Motherwell manager Graham Alexander has warned that Scottish clubs face a long and arduous process to sign players from abroad, amid the ongoing impacts of Brexit and Covid-19.
The UK’s breakaway from the European Union is impacting Scottish clubs in the transfer market. Motherwell managed to bring Finnish international Juhani Ojala to the Scottish Premiership from Danish side Vejle this summer, but only after a 10-day period of isolation and working through new legislation brought about by January’s Brexit.
Players coming into Scotland are now judged on a points-based system that takes into account various aspects of their careers, from success on the park to their financial earnings. Access to UK football is only granted to those who earn 15 points or more.
Work permits are given automatically if a player has played in a minimum of 70% of competitive matches over the last two seasons for a country ranked in the top 50 international teams. Players in this bracket are usually out of reach for clubs like Motherwell and appeals for an exemption must be made to the SFA.
A work visa is then needed and the government have to sign off on the transfer. Alexander says more headaches will appear in the coming windows: “It’s difficult. When we brought Juhani in, it took a bit of time to get him over the line. The deal was straightforward.
“But the process to get him into Scotland to play was long. There are other clubs going through this process. You can sign these players right up until the end of the transfer window and the process to get them here can go on after that.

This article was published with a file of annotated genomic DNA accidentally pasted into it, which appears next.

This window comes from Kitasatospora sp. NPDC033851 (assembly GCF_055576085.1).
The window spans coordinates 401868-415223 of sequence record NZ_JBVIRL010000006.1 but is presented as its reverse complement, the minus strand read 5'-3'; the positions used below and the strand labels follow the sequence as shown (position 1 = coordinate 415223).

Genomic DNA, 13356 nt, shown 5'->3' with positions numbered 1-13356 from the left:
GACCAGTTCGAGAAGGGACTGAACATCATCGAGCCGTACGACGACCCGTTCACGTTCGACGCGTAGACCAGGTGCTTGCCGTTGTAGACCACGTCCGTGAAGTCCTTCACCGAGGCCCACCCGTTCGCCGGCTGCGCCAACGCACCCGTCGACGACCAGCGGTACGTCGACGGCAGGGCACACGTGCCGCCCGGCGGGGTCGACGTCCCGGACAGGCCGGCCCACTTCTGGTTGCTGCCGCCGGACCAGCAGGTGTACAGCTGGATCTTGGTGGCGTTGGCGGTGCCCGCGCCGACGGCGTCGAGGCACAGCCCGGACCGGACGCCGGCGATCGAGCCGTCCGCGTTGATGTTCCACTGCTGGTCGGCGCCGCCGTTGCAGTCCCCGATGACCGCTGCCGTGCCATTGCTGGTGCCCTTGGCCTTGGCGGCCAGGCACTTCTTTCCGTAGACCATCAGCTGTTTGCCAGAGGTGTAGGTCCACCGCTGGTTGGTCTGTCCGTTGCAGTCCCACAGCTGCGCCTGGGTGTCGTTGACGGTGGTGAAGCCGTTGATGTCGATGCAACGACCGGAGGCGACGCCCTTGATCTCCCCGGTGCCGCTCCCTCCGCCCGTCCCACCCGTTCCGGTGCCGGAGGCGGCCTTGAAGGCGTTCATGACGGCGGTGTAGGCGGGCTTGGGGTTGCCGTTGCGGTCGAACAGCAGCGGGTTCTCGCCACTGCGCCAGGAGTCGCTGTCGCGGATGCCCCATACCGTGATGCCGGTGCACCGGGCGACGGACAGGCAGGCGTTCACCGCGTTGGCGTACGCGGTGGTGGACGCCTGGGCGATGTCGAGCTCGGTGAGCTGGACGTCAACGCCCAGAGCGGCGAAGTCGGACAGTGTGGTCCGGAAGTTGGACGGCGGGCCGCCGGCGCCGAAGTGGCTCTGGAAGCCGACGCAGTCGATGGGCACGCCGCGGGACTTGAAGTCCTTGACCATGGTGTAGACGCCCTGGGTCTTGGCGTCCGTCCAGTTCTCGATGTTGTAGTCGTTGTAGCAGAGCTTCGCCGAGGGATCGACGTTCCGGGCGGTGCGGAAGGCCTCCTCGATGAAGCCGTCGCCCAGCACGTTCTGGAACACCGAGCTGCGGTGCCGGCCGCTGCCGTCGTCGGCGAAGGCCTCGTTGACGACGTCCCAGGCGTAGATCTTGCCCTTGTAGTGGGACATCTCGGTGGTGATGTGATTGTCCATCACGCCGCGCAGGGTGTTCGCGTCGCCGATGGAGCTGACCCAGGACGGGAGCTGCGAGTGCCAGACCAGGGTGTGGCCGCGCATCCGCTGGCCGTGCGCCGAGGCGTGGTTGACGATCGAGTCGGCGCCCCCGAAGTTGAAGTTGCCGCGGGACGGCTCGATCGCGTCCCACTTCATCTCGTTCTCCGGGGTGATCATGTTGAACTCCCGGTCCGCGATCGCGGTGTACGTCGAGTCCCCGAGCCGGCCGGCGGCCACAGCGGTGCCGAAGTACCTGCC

“We were desperate to get working with Juhani and it put his progress back a bit. But we were patient and we got out player. There are a lot of new rules coming into place with the changes in society, for everyone. Without a shadow of a doubt it will be more challenging to sign players from outside the UK going forward.”
Motherwell are seeking their first league win of the season against Livingston this weekend, but the start of the season has been disrupted by injuries and players getting up to speed. A lack of friendlies did not provide ideal preparation, especially with players coming back from long-term absences. But Alexander and his staff are providing support.
He explained: “I don’t want to overegg the scenario that we’ve been through because I’m sure it’s been difficult for a lot of managers. But without a shadow of a doubt we’ve had a fragmented pre-season period together. Quite a few lads are coming back to playing from a long time out or not playing for their previous club.
“That takes time to get them up to speed. Ideally, in a beautiful world we’d have six to ten friendlies to get them up to speed before competitive action but that’s not the scenario. We’ve had to throw them in straight away because we know that they’re good players.
“We know the performances will improve but I still feel that the performances in the last three games have been close to winning games. I don’t understand the process of coming back after a year injury because it didn’t happen to me as a player.
“I don’t understand how you get back to full fitness after Covid because I’ve never had that. There’s loads of scenarios that my players are going through that I don’t fully understand but I need to give them the time and patience to overcome that. I know there are loads of good players in our squad.”
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